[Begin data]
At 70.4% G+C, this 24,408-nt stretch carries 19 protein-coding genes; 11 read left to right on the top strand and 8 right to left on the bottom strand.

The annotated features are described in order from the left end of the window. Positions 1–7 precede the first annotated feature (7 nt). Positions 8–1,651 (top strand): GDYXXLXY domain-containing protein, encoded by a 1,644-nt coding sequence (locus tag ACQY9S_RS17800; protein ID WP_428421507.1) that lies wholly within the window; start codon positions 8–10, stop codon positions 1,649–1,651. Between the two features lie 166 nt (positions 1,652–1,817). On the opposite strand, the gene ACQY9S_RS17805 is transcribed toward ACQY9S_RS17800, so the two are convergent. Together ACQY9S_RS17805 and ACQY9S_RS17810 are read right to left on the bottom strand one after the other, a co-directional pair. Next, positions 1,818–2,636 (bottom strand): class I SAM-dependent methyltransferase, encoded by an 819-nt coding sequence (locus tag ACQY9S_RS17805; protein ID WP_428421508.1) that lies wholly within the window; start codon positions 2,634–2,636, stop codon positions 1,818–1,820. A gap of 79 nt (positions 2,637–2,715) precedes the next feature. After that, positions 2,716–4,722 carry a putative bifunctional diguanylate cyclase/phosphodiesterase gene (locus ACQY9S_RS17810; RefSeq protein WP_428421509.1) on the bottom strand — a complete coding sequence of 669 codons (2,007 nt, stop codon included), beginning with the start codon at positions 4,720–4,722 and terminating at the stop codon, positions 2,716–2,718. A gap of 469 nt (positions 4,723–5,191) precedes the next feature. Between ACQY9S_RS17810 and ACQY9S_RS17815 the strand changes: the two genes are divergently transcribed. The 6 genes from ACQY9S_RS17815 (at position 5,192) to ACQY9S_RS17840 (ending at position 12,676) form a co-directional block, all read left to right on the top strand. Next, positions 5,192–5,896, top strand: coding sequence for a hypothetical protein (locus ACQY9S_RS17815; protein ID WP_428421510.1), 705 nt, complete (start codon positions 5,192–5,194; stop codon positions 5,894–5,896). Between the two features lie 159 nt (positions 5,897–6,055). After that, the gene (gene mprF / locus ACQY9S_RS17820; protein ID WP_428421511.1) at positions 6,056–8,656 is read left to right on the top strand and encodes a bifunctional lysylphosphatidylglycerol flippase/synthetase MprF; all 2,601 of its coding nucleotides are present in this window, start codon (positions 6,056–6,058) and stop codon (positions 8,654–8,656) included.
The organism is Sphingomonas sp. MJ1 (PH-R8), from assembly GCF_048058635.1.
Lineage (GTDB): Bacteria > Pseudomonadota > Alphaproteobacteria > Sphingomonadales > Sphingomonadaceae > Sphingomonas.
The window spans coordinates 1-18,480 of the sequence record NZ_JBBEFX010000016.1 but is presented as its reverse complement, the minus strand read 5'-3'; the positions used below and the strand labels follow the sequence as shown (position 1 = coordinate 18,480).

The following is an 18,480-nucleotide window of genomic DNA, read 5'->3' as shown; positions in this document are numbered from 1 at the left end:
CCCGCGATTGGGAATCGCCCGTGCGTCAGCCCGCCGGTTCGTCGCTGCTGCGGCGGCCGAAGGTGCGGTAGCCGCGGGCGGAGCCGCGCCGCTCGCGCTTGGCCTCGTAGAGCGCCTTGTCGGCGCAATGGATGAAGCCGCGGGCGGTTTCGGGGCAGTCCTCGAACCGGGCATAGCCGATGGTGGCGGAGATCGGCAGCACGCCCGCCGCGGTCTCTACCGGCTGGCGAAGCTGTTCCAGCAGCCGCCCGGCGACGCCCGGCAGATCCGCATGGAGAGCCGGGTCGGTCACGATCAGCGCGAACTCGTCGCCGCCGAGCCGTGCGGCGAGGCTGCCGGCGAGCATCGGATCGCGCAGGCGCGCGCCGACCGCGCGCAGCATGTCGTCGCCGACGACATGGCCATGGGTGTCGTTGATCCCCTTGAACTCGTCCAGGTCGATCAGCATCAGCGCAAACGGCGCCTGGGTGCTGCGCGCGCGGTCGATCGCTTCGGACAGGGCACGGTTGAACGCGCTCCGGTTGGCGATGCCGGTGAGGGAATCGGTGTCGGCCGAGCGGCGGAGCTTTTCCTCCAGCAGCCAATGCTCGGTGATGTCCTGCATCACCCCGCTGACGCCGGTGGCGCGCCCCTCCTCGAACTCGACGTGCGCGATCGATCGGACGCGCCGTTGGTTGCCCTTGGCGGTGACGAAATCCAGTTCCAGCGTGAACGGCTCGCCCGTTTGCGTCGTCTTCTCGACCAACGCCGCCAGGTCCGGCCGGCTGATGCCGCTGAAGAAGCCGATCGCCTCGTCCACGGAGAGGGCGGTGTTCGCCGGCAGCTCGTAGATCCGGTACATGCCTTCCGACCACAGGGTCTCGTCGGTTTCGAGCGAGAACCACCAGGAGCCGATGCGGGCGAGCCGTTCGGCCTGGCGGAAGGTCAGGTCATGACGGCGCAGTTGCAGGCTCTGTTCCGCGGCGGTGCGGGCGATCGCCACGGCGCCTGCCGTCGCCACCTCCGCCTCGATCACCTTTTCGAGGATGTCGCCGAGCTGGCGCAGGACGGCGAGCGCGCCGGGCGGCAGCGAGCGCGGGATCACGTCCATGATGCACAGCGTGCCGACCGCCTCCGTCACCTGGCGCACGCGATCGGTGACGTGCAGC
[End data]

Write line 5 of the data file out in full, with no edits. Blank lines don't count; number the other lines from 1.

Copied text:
The window spans coordinates 1-18,480 of the sequence record NZ_JBBEFX010000016.1 but is presented as its reverse complement, the minus strand read 5'-3'; the positions used below and the strand labels follow the sequence as shown (position 1 = coordinate 18,480).